the database for the records that meet the criteria (SKI
or SK2, Supply Department, and NEC 1234). The
computer then displays or prints the requested
information in the format specified. See figure 3-6. You
do this through the query and report features of the
database package. Doesnt that beat manually searching
through a drawer full of folders, which could take
A database is nothing more than a collection of
datamany file folders or individual records
containing several fields or data elements. The database
is organized to allow you to retrieve, update, and have
ready access to various information that can be
formatted and printed as you desire. The database itself
doesnt do anything; it just holds information.
Understanding Database Software
To understand how a database program works, you
first need to have an understanding of certain terms.
Some of the terms you are already familiar with,
whereas others you may not be. These include
database, record, field, pointer, index, primary key,
and secondary key. They are defined as follows:
. Database A database holds information that is
related to a specific type of application-payroll,
personnel, supply inventory, and so on. In this
context, the term database is often considered
synonymous with file. This is especially true
when dealing with database files.
l Record A record consists of a group of related
fields, all pertaining to the same subject: a
person, a thing, or an event.
Figure 3-6.Example of a database report.
Field A field consists of one unit of
information. A field is also referred to as a data
item or a data element. It maybe alphabetic, like
your name (John or Jane Doe); numeric, like
your ZIP Code (01234); alphanumeric, like your
post office box or street address (P. O. Box 669 or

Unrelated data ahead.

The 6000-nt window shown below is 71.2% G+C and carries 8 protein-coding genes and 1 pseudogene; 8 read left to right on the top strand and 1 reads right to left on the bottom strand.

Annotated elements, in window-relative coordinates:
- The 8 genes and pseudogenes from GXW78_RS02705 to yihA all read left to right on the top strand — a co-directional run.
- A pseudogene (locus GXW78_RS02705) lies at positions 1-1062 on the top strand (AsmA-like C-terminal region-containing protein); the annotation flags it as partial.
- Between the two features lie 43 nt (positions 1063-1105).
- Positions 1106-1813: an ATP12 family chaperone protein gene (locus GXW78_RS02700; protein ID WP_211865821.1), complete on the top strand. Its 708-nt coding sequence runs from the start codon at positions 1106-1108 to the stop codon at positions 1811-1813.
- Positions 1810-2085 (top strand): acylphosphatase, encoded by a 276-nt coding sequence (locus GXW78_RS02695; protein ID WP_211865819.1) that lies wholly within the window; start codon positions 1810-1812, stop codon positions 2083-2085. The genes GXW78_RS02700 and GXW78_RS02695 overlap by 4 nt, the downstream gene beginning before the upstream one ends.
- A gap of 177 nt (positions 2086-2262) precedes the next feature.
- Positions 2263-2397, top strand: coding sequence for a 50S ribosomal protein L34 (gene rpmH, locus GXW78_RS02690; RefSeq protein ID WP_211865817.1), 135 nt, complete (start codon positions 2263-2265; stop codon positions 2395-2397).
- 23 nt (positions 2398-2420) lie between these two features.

1234 Main St.); or logical (true/false), like on
leave (true-on leave, false-not on leave).
Pointer A pointer is a data item in one record
that identifies the storage location of another
logically related record.
Index An index enables you to access records
in a database (also referred to as database file or
file) in the order of the index regardless of the
physical sequence of the records in the database.
You can think of indexing as sorting without
having to sort.
The index itself is a file. It
contains a duplicate of the key field (or fields)
such as account number, or name and security
number, and a pointer to the actual disk record
identified with this key in another permanent
disk file. For example, if there are 5,000 records
in your database, and the key field happens to be
SSN, then the index would also contain 5,000
entries with each entry having an SSN. It is also
possible for you to have one or more secondary
indexes that contain other various secondary key
Primary key The primary key in a database
consists of a unique identifier for a particular
record and should only point to a single record in
the database being indexed.
Secondary key Data are normally arranged
within a database in some type- of order,
depending upon the contents of one or more
fields. Secondary keys allow you to access the
database in different ways. For example, your
database might be arranged in the order the
records were entered. You can then set up a
secondary index (or key) by the name field, or by
the social security number field. You may
specify any number of secondary keys. You
might index by more than one field. For
example, you could index by last name within
rate, as shown in figure 3-6.
Database Organization Methods/Structures
Databases can be list, hierarchical, network, or
relational in structure.
The major advantage of a